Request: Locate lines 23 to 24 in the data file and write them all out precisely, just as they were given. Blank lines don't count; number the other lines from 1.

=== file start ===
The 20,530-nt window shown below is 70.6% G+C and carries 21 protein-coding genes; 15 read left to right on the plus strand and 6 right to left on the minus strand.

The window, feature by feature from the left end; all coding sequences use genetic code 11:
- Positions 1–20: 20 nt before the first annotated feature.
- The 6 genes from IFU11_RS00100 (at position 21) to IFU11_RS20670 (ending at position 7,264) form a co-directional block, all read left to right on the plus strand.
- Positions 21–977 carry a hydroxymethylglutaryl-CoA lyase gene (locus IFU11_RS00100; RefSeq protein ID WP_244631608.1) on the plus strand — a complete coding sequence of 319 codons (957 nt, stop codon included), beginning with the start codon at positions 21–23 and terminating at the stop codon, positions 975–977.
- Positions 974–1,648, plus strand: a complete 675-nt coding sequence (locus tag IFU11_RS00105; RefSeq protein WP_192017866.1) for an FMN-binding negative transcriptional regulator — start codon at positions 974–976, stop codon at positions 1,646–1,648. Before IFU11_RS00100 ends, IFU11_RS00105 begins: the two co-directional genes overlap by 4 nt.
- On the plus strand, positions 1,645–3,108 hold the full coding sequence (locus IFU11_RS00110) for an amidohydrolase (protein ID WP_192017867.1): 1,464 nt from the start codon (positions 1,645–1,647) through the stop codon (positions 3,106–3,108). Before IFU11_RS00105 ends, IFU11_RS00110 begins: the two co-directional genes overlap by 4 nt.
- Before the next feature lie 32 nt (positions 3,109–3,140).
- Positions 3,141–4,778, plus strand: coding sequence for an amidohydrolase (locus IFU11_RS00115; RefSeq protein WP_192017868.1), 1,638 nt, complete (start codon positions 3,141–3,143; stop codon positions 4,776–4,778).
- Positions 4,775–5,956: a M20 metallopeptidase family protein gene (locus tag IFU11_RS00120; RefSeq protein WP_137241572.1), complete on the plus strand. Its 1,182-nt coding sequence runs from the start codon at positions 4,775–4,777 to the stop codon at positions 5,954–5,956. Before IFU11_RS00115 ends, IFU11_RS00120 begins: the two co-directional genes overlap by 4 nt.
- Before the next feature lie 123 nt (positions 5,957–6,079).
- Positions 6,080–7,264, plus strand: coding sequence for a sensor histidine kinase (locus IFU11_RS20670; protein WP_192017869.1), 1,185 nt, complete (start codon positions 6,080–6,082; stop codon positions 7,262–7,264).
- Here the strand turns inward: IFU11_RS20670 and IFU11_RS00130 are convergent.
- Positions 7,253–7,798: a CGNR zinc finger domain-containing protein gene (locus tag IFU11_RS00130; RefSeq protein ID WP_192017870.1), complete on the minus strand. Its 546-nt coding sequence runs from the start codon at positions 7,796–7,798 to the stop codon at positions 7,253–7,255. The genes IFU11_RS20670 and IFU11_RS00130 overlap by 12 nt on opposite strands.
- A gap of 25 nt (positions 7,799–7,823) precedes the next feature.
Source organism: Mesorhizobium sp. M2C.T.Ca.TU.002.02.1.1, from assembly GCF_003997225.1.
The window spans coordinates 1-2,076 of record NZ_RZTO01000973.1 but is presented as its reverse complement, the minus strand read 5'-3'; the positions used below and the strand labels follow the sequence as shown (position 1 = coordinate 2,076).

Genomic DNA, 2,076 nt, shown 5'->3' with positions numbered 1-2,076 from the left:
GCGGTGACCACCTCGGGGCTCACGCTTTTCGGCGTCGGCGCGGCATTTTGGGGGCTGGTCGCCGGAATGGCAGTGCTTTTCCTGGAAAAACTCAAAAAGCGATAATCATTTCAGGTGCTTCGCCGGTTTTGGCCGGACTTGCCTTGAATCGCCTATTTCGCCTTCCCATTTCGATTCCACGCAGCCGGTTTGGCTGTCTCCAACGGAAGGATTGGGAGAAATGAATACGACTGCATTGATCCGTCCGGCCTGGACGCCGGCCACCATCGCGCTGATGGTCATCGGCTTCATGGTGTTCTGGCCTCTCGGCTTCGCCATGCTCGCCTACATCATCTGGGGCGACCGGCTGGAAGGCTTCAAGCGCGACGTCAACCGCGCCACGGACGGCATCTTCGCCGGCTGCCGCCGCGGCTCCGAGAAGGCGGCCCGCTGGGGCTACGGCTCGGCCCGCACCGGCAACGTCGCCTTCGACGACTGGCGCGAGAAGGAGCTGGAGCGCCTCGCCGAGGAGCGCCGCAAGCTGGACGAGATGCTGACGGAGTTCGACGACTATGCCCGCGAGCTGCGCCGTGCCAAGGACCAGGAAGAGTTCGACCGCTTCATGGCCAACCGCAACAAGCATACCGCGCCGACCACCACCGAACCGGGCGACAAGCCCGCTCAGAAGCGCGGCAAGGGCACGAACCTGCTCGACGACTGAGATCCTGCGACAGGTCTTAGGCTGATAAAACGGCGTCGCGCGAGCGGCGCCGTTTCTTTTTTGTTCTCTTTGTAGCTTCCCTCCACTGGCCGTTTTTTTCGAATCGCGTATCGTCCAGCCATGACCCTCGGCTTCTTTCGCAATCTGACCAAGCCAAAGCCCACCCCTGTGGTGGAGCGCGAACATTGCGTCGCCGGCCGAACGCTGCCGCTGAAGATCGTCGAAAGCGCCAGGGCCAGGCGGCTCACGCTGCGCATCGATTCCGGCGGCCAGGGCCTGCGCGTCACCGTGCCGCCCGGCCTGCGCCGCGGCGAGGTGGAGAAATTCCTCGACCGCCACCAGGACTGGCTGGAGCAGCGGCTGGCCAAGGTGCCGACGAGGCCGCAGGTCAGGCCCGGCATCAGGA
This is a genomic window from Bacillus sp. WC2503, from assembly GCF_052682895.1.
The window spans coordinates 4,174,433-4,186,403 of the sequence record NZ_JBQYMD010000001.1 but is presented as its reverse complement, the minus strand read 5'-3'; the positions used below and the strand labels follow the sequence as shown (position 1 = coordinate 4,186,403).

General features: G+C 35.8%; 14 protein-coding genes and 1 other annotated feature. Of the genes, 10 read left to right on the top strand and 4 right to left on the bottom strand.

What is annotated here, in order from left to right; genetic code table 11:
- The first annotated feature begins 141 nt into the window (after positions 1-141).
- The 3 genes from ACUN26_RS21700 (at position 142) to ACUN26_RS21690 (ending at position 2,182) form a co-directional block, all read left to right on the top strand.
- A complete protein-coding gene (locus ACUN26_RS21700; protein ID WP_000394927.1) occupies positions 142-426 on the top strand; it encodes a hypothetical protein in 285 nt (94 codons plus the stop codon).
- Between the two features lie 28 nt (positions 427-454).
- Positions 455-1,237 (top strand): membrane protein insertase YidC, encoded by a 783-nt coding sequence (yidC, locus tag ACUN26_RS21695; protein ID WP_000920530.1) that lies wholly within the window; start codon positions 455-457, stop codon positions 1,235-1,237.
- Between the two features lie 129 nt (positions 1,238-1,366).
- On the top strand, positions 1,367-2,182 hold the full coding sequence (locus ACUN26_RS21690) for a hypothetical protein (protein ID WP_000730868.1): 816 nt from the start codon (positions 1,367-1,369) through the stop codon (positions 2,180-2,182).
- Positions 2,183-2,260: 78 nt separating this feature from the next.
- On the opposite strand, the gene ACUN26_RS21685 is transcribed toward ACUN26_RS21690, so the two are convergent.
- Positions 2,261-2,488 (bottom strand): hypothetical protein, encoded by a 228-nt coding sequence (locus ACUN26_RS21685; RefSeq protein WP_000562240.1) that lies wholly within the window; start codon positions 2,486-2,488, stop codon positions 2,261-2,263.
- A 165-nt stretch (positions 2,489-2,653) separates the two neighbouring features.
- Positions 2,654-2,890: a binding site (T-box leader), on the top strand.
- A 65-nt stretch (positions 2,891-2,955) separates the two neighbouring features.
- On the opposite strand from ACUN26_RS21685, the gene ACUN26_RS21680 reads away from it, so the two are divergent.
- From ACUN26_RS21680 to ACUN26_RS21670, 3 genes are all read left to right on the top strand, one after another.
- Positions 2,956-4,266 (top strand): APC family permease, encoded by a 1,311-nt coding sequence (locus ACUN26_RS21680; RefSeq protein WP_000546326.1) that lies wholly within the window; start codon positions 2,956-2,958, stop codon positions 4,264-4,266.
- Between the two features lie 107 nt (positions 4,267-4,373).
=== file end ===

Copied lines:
What is annotated here, in order from left to right; genetic code table 11:
- The first annotated feature begins 141 nt into the window (after positions 1-141).